Neuropathology of Dual Transgenic Alzheimer’s Type Mice Following Repetitive Mild Traumatic Brain Injury



Barkey, Rachel

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Alzheimer’s disease (AD) and Traumatic brain injuries (TBI) share many common pathological features and sustaining a TBI may increase the likelihood of developing AD later in life. Mild traumatic brain injuries are the most common form of TBI and once one injury occurs, the brain is more vulnerable to a second concussive impact. This study examined the effects of repetitive mild TBI (rmTBI) paradigm during adolescence on the deposition of amyloid and tau and neuronal loss in dual tg AD mice at 8 months of age. Mice were subjected to 5 mTBIs at 48-hour intervals at 3 months of age, then aged to 8 months for brain analysis. Amyloid deposition was measured through Congo Red staining. Thioflavin-S staining was performed to visualize tau tangles. Cresyl-Violet/Luxol Fast Blue staining was used to measure neuronal loss and white matter degeneration. rmTBI mice showed increased tangle formation in several cortical and hippocampal areas, while there were no differences in amyloid plaque formation. There was decreased cell density in AD type mice in hippocampal regions, and increased cell density in AD mice in cortical regions compared to wildtype mice. rmTBI lead to lower cell density in motor and visual association cortex and infralimbic cortex. This study demonstrated that rmTBI in adolescence can progress AD pathology later in life.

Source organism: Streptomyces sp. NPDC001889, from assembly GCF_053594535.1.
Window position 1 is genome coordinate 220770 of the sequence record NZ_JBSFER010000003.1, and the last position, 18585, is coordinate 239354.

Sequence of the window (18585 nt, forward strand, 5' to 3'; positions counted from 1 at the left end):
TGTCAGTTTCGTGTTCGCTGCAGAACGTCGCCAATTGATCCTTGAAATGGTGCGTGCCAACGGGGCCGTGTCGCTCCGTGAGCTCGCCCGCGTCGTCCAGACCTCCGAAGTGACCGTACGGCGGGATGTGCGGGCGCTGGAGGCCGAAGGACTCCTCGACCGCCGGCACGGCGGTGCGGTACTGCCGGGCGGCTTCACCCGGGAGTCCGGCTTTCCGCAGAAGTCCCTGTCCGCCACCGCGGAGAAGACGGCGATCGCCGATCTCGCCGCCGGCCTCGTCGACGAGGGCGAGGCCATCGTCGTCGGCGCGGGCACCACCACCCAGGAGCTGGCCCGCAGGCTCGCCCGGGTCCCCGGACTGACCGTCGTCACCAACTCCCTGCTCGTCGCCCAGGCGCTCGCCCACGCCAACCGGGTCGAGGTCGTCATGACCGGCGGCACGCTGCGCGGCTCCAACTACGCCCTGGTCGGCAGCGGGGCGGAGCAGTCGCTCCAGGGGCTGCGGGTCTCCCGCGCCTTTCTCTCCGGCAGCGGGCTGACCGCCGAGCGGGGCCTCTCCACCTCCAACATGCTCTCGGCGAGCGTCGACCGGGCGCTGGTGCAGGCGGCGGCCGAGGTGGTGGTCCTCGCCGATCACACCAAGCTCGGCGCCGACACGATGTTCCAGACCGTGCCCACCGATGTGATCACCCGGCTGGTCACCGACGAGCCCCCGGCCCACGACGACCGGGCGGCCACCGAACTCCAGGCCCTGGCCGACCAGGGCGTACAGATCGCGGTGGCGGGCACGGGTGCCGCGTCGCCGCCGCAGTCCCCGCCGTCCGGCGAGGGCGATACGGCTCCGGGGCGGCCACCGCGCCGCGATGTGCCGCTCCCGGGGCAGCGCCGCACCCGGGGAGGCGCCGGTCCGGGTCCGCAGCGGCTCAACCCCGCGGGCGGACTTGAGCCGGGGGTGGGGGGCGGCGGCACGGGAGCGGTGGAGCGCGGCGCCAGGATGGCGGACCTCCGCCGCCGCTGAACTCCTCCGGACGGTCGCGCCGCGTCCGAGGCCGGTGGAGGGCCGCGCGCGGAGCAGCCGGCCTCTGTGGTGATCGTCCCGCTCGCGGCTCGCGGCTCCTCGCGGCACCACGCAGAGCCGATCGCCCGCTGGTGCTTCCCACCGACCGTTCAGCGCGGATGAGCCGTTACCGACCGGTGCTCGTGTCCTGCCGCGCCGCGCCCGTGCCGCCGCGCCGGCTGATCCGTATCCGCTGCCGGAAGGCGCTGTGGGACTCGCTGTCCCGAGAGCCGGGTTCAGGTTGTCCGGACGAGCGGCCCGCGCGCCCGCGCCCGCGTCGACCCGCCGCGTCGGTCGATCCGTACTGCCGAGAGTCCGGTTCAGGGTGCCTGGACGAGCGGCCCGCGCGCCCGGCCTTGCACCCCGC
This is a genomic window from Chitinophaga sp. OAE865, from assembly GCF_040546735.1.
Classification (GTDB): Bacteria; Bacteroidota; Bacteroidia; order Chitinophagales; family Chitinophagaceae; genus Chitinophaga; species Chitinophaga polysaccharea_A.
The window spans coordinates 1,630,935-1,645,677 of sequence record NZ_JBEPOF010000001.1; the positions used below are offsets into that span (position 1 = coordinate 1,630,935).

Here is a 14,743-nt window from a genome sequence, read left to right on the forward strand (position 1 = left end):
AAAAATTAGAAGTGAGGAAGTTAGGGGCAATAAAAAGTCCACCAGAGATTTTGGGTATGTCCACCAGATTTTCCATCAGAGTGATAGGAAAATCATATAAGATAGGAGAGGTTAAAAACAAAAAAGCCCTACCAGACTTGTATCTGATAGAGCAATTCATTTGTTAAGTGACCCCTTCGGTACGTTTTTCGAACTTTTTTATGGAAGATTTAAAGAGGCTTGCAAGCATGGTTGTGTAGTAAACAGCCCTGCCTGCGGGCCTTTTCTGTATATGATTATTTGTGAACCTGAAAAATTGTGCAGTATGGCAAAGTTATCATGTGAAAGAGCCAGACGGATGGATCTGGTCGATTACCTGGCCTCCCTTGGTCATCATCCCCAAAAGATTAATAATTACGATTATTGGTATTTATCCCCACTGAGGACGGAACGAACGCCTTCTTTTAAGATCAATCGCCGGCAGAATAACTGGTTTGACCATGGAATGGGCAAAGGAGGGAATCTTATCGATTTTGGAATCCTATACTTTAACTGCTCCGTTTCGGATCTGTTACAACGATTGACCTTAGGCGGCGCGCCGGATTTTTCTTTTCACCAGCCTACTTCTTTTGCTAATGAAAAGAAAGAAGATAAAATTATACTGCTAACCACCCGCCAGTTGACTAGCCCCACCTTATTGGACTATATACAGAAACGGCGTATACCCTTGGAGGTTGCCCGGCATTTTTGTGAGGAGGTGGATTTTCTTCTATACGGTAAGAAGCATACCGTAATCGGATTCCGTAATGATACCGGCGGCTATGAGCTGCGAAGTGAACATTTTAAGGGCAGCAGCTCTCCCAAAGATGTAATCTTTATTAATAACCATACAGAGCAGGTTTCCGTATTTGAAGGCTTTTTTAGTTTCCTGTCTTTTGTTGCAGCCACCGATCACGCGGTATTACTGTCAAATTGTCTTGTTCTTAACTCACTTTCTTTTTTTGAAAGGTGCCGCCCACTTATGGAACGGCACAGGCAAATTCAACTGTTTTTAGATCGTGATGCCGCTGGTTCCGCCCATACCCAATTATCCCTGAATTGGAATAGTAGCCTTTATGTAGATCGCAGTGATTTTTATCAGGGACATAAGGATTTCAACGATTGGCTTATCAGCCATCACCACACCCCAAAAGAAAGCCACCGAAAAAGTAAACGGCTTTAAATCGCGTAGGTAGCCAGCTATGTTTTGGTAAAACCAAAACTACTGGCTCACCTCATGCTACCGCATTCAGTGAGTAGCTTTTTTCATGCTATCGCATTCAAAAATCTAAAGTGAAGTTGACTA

Alzheimer’s disease, Traumatic brain injury, Mouse model, Amyloid, Tau, RmTBI